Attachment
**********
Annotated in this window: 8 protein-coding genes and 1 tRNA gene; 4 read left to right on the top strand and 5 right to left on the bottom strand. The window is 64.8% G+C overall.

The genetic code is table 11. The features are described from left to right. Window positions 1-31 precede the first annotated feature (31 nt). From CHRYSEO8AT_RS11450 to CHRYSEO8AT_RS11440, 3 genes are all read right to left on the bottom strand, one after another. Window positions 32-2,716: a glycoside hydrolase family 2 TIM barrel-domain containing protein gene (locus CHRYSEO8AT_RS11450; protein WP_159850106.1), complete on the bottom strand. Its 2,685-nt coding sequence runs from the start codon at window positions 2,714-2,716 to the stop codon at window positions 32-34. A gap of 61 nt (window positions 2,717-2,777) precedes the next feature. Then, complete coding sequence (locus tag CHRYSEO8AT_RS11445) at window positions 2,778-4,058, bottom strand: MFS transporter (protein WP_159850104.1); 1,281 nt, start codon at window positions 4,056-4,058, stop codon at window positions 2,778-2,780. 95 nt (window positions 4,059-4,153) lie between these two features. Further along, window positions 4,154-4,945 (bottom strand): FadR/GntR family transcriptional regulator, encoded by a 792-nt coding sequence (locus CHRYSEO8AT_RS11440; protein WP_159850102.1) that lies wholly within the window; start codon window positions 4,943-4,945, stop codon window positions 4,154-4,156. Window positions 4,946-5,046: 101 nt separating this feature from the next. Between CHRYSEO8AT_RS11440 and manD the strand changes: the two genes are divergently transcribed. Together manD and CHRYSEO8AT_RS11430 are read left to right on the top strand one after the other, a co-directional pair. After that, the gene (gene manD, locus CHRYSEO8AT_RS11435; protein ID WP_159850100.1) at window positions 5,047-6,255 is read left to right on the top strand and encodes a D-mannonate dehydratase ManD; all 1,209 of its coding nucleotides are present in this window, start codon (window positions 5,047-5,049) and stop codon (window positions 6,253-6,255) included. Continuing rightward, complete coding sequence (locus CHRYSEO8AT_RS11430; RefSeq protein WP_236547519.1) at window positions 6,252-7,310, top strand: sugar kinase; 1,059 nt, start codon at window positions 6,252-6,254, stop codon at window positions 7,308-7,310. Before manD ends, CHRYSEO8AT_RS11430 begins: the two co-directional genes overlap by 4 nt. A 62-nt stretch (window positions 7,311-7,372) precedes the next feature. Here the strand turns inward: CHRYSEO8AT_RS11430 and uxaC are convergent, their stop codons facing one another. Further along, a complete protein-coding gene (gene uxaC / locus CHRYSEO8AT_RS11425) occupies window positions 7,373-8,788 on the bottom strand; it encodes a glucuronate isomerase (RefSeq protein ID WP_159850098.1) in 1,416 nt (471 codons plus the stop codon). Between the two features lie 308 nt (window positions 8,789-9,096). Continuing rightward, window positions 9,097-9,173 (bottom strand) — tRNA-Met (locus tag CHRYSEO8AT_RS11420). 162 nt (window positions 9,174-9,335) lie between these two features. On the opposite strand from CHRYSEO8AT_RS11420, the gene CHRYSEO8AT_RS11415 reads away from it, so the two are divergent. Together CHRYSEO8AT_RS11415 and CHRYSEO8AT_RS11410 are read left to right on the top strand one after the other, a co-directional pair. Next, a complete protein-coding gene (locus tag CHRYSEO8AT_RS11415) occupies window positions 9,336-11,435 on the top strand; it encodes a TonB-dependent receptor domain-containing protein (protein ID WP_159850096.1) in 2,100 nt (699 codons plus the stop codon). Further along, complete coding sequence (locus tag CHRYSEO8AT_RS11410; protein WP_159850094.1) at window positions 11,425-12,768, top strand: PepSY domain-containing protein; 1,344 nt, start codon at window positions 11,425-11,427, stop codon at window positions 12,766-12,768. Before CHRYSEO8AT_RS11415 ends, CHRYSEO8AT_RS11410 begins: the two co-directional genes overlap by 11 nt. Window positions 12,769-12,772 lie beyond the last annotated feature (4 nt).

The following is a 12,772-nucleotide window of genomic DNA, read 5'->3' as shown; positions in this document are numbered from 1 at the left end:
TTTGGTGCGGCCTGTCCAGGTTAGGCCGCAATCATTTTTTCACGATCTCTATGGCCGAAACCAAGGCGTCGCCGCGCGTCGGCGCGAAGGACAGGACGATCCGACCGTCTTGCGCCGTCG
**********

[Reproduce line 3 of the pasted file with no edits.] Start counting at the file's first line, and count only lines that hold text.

The following is a 12,772-nucleotide window of genomic DNA, read 5'->3' as shown; positions in this document are numbered from 1 at the left end: